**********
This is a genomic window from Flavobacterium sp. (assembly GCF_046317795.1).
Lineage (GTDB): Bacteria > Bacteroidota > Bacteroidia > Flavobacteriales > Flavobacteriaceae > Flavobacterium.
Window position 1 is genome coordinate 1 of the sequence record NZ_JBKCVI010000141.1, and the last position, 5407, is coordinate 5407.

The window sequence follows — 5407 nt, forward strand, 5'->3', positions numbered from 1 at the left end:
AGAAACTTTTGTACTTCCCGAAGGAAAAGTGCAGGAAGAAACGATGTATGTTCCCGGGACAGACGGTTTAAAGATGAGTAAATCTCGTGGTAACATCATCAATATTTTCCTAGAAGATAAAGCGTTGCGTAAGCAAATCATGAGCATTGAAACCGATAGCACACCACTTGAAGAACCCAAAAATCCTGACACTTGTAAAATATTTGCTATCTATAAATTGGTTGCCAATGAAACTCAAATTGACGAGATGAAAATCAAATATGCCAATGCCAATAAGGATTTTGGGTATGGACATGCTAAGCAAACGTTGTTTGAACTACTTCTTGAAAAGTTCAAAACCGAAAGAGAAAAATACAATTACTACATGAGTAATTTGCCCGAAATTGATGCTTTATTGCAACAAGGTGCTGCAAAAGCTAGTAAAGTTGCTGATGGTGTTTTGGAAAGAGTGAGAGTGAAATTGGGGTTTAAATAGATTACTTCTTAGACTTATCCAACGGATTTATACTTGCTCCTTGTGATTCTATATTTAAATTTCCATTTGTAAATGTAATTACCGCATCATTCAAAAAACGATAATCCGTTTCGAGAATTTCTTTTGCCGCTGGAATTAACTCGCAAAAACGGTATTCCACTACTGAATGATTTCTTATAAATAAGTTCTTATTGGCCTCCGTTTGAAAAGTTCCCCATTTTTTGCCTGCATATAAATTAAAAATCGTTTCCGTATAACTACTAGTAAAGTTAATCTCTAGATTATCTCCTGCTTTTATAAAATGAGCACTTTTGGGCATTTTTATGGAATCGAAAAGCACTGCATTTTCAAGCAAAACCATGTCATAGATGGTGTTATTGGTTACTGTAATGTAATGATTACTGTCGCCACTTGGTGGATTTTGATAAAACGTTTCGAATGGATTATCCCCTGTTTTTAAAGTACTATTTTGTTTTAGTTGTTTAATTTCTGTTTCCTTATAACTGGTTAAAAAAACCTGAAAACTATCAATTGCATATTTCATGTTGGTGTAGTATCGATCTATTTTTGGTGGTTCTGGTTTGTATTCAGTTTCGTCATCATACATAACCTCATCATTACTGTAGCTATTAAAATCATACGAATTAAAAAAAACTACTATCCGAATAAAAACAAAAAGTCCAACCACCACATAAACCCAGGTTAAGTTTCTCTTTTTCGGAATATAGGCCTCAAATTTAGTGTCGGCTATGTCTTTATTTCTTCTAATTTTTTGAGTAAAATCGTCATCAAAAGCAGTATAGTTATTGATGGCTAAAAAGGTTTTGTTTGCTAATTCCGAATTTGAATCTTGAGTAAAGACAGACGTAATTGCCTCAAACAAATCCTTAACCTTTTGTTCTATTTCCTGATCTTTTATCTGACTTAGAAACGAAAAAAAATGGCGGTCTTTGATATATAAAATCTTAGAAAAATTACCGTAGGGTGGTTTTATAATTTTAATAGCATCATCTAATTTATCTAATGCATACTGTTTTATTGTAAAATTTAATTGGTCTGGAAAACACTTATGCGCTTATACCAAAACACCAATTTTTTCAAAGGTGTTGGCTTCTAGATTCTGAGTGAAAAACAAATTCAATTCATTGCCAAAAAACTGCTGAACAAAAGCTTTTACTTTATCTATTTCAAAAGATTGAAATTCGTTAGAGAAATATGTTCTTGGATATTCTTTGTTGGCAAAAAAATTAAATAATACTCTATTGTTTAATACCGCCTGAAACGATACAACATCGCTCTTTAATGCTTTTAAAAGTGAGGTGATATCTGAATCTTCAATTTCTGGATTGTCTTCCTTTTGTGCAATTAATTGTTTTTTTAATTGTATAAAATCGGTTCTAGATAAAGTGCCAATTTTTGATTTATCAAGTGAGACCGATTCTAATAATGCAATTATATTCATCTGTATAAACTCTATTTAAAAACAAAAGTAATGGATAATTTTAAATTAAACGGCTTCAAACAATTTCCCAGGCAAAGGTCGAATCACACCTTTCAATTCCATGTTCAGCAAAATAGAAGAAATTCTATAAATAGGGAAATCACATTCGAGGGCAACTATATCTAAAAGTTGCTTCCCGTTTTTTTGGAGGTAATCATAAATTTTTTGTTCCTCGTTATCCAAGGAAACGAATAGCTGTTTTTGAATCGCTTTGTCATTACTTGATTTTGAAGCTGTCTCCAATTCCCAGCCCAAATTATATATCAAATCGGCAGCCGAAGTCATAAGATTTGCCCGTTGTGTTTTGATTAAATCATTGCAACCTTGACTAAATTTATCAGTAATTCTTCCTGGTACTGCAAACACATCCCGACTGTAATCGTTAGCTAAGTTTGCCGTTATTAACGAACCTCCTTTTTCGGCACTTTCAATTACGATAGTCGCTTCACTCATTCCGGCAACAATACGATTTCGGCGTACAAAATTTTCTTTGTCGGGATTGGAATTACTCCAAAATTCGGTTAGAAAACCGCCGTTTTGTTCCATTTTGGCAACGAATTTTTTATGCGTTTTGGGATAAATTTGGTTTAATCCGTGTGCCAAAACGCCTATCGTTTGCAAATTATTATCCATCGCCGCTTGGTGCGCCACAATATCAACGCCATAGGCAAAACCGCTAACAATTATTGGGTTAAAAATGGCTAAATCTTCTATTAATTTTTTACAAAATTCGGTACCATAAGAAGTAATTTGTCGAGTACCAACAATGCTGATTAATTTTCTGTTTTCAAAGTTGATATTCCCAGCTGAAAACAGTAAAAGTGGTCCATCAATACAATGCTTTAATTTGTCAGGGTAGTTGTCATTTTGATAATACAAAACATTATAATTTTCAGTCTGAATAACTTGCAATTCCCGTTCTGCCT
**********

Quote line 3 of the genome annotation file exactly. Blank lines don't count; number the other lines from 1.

Window position 1 is genome coordinate 1 of the sequence record NZ_JBKCVI010000141.1, and the last position, 5407, is coordinate 5407.